Buck, Peter
R.613 | Wednesday, 18 July 2007, 17:10 - 17:40, Room MZH
Multifocal Teaching: The Arts’ Integral Part in Achieving Genuine Comprehension
The roots of our concept of multifocal teaching go down to bilingual teaching and learning as well as to Christoph Berg’s & Theodor Schulze’s didactics which they call Lehrkunstdidaktik (i.e. 'Teaching as an Art', Berg & Schulze 1995). At the same time it is a prolific answer to the demand for a new quality in teaching & learning Science in primary and secondary school (the subjects involved are called, for instance, Naturwissenschaftliches Arbeiten ('NWA') or Mensch, Natur und Kultur, 'Culture, Nature and Civilisation'). Referring to the conference’s leading topic, we’ll introduce this concept and interpret its potential to an audience of teachers and lecturers in Arts and the Arts education as a means to broaden horizons in the classroom. We are in full agreement with the claims that can be read between the lines of the conference’s call for papers for an indispensable shift of emphasis in the debate on educational standards, and with the criticism on the manner – technological and hostile to arts – in which TIMMS and PISA were designed as well as interpreted. In this line we take genuine, authentic comprehension (i.e. comprehension as apposed to pure knowledge) as basic competence for science education as well as for other school subjects, like Mathematics and the language classroom. We want to point out that such comprehension skills cannot be achieved without an active part of the arts. Our concept grants mutual importance to impression and expression (i.e. aesthetics in the full meaning of the word) and claims the interplay of both as a basic prerequisite for any comprehension. Arts, therefore, plays the essential, indispensable and central role for the acquisition of full, complete understanding of science. We will place our teaching concept for genuine comprehension in Klafki’s recently developed system of 'dimensions of significance' within his theory of general education ('the aesthetic dimension of education') and illustrate Husserl’s phenomenology as philosophical foundation to our multifocal didactic, thereby taking language as the constituting medium for comprehension (language in the broad sense of the word, i.e. also the language of a picture). Our understanding of this didactical concept can be summarized as follows: Multifocal teaching as a classroom situation in which the attention is focussed on different aspects, on content, on language and on arts/aesthetics. The advantages of this concept will be illustrated by examples from different multifocal teaching sequences. We’ll end our talk with a claim: Only by means of expressing something in artistic form, by conscious and trained aesthetics, learners can achieve personally significant comprehension.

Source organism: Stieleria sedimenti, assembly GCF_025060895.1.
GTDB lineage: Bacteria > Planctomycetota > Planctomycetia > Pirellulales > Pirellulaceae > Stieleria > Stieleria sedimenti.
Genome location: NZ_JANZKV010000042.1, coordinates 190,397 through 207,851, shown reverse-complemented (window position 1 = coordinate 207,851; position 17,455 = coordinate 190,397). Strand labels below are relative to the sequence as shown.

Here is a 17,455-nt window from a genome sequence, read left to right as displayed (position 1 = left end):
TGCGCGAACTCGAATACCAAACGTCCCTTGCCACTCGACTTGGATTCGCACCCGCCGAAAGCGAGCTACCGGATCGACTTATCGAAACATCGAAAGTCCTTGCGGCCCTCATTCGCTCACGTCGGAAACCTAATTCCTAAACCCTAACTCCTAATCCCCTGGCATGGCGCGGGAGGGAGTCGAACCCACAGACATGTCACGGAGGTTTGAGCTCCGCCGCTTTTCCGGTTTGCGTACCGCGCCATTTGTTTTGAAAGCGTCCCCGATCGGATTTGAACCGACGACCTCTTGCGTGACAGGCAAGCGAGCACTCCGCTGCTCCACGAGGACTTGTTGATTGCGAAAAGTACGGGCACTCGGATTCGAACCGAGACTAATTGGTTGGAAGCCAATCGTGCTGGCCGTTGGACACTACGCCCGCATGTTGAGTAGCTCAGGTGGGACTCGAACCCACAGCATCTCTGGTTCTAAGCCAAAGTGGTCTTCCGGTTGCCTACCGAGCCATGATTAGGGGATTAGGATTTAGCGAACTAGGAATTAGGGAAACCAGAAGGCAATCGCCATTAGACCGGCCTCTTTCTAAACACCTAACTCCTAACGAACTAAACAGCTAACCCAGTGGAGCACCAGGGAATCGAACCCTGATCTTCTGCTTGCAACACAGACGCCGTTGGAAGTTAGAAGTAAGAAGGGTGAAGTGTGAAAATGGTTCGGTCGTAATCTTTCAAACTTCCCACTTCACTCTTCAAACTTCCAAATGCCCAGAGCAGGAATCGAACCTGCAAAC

Rittersbacher, Christa
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